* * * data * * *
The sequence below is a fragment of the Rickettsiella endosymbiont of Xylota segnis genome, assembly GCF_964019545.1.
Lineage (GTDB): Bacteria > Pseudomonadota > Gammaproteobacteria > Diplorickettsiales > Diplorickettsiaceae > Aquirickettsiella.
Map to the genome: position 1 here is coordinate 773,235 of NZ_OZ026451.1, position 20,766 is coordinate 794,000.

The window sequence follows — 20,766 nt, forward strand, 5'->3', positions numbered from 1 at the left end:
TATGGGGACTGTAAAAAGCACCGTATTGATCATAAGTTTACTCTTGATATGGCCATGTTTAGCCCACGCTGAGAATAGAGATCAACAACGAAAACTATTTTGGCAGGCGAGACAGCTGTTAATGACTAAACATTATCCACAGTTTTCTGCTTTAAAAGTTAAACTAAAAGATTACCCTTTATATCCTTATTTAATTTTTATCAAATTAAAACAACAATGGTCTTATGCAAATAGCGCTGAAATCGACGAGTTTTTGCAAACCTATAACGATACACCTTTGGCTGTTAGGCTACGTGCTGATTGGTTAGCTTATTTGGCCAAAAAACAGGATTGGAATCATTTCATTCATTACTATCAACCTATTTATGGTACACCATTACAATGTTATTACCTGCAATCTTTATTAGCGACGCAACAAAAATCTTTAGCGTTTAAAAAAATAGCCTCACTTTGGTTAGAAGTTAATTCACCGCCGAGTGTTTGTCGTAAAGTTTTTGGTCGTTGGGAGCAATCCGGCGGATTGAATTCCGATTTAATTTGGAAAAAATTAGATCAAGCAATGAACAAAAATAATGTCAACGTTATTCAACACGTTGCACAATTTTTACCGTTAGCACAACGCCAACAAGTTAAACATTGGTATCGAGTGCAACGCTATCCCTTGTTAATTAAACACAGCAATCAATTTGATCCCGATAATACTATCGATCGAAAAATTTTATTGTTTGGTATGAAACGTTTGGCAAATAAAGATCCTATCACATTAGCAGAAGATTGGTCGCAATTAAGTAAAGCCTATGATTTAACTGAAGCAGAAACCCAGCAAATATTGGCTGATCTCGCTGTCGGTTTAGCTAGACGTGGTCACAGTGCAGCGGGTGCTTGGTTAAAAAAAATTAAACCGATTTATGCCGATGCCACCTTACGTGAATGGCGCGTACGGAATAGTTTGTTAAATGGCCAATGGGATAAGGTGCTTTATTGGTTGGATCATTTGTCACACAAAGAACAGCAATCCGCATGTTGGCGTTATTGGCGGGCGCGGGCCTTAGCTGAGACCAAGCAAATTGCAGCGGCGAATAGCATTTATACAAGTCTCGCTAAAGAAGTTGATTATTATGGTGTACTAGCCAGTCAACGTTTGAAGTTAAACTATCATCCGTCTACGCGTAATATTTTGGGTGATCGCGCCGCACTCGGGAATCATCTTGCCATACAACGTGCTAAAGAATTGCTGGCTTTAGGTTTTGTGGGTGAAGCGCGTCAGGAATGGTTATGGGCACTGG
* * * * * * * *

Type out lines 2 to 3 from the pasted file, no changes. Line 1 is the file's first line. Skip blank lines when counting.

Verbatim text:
Lineage (GTDB): Bacteria > Pseudomonadota > Gammaproteobacteria > Diplorickettsiales > Diplorickettsiaceae > Aquirickettsiella.
Map to the genome: position 1 here is coordinate 773,235 of NZ_OZ026451.1, position 20,766 is coordinate 794,000.